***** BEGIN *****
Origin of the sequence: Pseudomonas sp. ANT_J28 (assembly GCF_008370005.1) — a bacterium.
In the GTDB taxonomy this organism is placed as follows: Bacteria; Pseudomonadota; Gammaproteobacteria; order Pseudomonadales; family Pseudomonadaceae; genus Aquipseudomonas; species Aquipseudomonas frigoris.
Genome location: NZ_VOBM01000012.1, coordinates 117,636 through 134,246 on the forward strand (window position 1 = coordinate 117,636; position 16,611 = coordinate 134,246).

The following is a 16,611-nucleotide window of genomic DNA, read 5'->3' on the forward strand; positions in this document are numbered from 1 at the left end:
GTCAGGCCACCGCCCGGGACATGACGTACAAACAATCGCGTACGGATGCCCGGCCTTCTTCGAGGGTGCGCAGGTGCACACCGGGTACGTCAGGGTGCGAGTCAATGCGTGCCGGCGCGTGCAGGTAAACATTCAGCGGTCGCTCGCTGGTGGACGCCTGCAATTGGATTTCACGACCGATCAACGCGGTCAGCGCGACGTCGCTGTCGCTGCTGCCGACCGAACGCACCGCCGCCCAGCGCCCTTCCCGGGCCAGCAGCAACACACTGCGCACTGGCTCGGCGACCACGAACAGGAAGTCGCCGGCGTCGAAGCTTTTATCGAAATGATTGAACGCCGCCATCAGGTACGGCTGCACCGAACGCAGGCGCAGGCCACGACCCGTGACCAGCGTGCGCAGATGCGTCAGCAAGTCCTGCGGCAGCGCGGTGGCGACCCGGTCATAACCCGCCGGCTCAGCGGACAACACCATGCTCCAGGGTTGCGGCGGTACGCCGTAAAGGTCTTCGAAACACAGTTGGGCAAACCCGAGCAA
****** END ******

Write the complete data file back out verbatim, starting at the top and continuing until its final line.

Origin of the sequence: Pseudomonas sp. ANT_J28 (assembly GCF_008370005.1) — a bacterium.
In the GTDB taxonomy this organism is placed as follows: Bacteria; Pseudomonadota; Gammaproteobacteria; order Pseudomonadales; family Pseudomonadaceae; genus Aquipseudomonas; species Aquipseudomonas frigoris.
Genome location: NZ_VOBM01000012.1, coordinates 117,636 through 134,246 on the forward strand (window position 1 = coordinate 117,636; position 16,611 = coordinate 134,246).

The following is a 16,611-nucleotide window of genomic DNA, read 5'->3' on the forward strand; positions in this document are numbered from 1 at the left end:
GTCAGGCCACCGCCCGGGACATGACGTACAAACAATCGCGTACGGATGCCCGGCCTTCTTCGAGGGTGCGCAGGTGCACACCGGGTACGTCAGGGTGCGAGTCAATGCGTGCCGGCGCGTGCAGGTAAACATTCAGCGGTCGCTCGCTGGTGGACGCCTGCAATTGGATTTCACGACCGATCAACGCGGTCAGCGCGACGTCGCTGTCGCTGCTGCCGACCGAACGCACCGCCGCCCAGCGCCCTTCCCGGGCCAGCAGCAACACACTGCGCACTGGCTCGGCGACCACGAACAGGAAGTCGCCGGCGTCGAAGCTTTTATCGAAATGATTGAACGCCGCCATCAGGTACGGCTGCACCGAACGCAGGCGCAGGCCACGACCCGTGACCAGCGTGCGCAGATGCGTCAGCAAGTCCTGCGGCAGCGCGGTGGCGACCCGGTCATAACCCGCCGGCTCAGCGGACAACACCATGCTCCAGGGTTGCGGCGGTACGCCGTAAAGGTCTTCGAAACACAGTTGGGCAAACCCGAGCAA